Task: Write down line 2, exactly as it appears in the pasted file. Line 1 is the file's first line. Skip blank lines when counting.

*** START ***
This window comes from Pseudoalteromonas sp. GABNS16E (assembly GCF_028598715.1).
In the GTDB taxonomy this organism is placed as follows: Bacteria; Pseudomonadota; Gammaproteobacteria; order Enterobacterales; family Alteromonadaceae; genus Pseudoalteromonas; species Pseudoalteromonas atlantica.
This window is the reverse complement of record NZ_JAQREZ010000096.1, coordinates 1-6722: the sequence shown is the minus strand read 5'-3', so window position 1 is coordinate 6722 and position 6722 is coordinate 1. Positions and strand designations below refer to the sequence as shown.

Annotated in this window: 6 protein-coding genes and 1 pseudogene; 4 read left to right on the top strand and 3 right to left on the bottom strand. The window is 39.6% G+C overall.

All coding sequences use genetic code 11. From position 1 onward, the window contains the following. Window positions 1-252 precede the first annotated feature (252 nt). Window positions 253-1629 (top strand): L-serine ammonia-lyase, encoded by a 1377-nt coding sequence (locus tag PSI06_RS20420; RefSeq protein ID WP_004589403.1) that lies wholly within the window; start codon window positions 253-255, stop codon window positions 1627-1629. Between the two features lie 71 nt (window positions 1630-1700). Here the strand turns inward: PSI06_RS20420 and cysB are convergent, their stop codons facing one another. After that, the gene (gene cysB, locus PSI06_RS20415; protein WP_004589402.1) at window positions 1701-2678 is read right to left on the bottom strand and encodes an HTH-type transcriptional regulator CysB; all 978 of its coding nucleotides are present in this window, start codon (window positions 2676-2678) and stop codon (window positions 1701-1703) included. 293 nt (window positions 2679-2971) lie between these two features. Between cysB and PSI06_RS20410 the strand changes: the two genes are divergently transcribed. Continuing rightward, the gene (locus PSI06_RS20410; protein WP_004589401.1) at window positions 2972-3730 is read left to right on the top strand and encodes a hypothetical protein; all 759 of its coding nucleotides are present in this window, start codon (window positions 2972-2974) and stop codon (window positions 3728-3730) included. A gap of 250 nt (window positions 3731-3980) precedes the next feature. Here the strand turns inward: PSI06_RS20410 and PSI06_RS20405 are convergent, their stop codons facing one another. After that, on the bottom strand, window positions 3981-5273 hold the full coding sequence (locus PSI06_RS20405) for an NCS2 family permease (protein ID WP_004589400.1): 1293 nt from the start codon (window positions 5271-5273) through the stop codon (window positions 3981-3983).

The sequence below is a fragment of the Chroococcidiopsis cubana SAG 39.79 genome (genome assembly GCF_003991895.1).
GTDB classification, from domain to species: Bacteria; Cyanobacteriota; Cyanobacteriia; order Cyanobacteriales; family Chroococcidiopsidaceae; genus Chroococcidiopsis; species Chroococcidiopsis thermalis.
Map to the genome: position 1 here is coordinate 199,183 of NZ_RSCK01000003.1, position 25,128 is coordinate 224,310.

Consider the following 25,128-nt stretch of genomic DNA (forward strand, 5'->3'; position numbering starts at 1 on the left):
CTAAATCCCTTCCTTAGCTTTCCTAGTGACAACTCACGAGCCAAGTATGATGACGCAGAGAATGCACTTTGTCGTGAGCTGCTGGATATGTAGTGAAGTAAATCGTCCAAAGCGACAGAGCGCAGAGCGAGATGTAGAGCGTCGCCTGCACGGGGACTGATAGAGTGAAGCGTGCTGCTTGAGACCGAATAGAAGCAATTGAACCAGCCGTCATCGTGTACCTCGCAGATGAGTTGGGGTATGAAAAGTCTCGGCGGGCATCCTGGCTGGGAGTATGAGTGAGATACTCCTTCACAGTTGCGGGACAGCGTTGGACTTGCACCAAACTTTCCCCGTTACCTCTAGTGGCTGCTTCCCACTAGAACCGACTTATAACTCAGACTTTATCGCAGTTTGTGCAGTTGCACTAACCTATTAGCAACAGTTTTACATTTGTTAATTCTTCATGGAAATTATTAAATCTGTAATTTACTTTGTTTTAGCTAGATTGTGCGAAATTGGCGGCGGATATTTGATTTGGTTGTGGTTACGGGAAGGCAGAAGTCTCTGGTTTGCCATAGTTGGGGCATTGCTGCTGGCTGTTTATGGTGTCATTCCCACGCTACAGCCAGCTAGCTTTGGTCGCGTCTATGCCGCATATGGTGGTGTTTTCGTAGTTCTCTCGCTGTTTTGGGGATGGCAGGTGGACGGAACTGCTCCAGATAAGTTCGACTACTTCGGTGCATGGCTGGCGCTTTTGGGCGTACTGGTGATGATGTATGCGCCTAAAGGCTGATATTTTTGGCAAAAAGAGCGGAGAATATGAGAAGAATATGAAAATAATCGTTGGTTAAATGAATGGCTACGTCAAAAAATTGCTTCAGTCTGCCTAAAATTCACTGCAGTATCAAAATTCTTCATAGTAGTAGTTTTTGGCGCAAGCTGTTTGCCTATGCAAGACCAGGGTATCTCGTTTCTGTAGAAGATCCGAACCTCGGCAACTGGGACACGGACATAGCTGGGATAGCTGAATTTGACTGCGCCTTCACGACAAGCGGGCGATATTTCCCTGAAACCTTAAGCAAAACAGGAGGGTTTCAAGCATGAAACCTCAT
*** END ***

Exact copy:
In the GTDB taxonomy this organism is placed as follows: Bacteria; Pseudomonadota; Gammaproteobacteria; order Enterobacterales; family Alteromonadaceae; genus Pseudoalteromonas; species Pseudoalteromonas atlantica.